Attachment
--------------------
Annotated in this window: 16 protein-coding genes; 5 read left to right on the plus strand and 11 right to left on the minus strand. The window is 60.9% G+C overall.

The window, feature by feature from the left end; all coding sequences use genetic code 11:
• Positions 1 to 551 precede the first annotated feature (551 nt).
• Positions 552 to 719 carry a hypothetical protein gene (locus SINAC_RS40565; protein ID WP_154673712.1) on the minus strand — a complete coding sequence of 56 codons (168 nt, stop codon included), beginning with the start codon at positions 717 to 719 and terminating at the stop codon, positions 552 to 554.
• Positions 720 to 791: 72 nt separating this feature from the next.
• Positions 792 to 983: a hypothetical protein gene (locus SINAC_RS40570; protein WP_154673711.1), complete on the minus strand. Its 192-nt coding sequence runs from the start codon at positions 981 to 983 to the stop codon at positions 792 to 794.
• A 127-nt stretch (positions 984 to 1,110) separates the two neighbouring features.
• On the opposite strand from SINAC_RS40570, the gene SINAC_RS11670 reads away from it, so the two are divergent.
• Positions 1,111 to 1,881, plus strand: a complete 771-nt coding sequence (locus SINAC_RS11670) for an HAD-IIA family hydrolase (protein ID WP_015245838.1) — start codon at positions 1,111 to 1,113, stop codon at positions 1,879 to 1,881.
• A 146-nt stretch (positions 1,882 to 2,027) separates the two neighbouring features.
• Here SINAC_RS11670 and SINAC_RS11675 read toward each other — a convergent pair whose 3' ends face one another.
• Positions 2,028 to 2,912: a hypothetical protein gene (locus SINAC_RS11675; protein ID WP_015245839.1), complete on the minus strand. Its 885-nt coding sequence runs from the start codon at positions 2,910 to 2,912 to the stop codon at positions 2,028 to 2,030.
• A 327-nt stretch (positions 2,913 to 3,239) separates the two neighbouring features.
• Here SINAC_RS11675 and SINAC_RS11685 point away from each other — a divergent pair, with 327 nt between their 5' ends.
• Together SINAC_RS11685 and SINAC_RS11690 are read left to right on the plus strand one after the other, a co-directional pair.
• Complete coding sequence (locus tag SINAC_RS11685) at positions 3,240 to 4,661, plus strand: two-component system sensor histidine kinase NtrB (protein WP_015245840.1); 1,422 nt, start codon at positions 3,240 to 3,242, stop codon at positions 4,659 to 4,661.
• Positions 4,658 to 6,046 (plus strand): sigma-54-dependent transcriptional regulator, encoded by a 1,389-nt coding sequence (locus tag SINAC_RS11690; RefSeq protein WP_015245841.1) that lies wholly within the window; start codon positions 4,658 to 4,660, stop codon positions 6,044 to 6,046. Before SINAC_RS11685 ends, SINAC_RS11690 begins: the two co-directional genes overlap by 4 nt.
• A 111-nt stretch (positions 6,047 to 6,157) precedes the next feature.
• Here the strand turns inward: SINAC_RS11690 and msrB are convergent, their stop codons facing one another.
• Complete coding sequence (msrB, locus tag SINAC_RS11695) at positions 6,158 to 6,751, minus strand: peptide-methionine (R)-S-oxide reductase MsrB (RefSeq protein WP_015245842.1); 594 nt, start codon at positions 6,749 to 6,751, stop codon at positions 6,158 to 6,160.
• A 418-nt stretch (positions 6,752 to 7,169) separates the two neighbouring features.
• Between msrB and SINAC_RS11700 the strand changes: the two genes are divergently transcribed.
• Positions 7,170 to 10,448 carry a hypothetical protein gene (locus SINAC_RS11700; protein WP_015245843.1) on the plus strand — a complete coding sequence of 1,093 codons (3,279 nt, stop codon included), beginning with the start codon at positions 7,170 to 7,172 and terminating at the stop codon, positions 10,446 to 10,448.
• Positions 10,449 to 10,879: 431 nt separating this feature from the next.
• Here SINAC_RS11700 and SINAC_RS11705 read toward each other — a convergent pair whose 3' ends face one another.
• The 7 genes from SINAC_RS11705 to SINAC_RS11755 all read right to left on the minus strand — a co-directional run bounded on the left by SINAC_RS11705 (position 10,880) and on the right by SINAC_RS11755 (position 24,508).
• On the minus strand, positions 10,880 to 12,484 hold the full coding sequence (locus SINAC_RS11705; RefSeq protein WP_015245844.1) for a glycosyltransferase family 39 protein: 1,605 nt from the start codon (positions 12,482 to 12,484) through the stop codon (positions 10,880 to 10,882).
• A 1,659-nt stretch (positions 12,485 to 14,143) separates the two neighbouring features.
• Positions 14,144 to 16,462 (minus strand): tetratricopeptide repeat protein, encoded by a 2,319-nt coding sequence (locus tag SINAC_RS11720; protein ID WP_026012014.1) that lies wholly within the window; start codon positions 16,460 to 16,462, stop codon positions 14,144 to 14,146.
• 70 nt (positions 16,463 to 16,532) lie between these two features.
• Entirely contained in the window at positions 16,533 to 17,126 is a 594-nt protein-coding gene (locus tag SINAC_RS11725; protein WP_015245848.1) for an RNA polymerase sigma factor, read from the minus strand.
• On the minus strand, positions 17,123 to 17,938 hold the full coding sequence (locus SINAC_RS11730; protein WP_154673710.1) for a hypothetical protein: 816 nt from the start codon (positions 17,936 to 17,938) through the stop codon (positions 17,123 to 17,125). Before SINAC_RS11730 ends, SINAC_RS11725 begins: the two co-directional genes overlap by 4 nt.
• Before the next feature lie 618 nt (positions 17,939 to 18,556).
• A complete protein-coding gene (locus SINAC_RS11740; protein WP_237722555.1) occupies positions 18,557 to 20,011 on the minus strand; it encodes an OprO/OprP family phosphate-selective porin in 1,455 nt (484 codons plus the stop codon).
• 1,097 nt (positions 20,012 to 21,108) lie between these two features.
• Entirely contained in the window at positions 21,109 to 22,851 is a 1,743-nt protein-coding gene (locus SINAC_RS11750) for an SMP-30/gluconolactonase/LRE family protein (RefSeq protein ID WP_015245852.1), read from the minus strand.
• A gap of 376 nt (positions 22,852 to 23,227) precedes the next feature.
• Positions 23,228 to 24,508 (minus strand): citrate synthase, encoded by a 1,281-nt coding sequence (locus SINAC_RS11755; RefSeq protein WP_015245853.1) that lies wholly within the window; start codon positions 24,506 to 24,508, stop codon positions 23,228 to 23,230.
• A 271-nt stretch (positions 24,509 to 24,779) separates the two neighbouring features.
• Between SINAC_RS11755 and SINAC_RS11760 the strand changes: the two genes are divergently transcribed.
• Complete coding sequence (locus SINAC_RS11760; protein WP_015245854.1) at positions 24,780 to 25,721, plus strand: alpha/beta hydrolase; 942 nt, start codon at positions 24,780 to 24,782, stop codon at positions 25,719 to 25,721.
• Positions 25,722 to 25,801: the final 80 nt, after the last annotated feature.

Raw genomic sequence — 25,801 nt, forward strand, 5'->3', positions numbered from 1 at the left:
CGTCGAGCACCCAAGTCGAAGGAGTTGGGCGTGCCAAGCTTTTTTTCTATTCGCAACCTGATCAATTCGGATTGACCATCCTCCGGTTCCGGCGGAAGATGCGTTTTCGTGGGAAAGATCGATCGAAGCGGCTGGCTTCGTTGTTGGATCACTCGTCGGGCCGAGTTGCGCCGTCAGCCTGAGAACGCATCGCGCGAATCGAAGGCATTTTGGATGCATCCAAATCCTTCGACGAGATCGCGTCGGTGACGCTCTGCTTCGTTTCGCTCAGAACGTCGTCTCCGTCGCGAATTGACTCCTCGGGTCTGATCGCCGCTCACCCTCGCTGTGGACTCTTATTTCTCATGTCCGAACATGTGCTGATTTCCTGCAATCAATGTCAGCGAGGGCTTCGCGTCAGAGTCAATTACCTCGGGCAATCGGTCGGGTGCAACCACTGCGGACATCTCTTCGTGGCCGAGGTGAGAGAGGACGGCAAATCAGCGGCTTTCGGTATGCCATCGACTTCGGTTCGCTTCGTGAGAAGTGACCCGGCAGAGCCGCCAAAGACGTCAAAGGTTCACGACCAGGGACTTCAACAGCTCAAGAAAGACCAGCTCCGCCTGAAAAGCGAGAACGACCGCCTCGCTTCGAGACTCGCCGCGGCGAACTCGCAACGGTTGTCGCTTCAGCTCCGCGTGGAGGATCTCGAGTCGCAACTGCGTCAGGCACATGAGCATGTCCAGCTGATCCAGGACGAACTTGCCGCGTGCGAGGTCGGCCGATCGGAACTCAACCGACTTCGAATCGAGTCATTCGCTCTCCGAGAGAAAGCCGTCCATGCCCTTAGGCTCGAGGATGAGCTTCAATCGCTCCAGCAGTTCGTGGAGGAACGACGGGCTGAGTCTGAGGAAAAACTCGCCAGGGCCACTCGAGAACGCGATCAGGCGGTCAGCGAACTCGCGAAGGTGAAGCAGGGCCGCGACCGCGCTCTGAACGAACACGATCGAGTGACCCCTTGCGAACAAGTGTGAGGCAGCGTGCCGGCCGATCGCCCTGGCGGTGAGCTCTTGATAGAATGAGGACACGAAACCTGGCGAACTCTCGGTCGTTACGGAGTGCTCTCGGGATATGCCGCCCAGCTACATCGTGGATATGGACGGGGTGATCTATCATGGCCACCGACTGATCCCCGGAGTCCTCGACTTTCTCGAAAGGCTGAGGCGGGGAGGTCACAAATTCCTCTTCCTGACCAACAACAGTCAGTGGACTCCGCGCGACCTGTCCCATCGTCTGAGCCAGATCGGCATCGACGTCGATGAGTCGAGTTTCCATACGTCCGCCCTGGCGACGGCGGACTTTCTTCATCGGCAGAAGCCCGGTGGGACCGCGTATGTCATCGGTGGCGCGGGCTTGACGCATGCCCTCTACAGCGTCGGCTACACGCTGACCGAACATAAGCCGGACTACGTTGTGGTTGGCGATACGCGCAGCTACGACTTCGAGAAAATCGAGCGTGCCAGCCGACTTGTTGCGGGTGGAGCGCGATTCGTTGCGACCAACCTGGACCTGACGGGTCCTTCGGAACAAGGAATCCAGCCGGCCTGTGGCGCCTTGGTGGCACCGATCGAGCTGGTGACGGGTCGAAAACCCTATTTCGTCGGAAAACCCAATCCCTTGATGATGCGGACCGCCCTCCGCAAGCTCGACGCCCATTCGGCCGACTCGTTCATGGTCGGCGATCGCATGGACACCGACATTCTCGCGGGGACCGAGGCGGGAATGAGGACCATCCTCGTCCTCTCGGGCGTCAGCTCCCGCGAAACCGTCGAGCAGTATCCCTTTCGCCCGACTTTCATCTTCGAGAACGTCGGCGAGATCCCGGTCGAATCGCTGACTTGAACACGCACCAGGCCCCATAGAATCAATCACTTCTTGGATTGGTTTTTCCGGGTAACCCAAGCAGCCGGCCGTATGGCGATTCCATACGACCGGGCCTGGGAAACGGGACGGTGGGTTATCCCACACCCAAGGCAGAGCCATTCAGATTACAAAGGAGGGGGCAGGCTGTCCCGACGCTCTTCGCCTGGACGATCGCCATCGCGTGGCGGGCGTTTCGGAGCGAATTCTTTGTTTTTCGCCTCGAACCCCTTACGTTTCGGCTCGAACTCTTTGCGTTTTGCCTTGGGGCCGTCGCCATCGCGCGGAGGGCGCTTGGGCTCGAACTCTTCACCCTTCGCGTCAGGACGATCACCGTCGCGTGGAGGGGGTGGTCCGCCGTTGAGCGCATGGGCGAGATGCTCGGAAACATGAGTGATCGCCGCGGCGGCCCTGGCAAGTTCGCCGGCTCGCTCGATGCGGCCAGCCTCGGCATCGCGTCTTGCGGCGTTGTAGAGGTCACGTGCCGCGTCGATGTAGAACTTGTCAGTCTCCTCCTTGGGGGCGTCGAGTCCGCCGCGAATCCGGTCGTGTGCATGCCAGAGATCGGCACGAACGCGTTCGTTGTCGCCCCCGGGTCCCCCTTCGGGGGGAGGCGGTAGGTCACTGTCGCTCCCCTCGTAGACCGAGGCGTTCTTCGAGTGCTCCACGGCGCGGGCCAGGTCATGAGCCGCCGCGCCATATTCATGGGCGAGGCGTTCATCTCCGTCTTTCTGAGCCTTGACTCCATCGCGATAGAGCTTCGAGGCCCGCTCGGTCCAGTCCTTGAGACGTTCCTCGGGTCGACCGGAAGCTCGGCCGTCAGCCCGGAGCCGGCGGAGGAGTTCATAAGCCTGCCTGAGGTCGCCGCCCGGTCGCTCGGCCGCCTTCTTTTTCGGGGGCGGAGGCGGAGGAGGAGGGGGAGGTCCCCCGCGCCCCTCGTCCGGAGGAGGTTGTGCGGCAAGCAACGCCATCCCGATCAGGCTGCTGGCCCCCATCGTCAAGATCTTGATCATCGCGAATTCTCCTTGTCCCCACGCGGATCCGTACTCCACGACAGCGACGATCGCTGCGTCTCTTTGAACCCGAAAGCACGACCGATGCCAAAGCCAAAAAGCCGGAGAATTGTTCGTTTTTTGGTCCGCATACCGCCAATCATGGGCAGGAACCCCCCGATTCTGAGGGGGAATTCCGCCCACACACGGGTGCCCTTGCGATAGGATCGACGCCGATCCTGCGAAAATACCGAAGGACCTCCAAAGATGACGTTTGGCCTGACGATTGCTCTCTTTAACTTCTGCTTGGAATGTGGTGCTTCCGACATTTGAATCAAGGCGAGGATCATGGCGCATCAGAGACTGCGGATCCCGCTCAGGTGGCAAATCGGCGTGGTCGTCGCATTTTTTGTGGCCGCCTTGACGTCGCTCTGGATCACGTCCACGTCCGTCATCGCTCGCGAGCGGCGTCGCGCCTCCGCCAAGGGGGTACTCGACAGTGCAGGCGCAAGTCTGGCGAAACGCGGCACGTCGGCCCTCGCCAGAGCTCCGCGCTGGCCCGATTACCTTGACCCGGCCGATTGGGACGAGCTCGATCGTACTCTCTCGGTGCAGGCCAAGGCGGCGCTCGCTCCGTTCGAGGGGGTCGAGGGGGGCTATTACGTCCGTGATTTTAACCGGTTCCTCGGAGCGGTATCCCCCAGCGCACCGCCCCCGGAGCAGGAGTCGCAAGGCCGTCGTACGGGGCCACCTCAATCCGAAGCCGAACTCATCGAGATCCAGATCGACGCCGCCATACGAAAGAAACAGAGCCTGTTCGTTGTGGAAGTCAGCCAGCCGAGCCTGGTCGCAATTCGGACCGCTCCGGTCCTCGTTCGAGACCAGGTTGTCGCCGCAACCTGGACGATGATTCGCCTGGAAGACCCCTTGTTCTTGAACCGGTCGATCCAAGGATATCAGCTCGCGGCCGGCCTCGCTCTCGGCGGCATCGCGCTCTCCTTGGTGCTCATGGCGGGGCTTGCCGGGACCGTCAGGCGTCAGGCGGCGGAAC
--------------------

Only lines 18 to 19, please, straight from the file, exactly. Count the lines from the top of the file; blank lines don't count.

• A 111-nt stretch (positions 6,047 to 6,157) precedes the next feature.
• Here the strand turns inward: SINAC_RS11690 and msrB are convergent, their stop codons facing one another.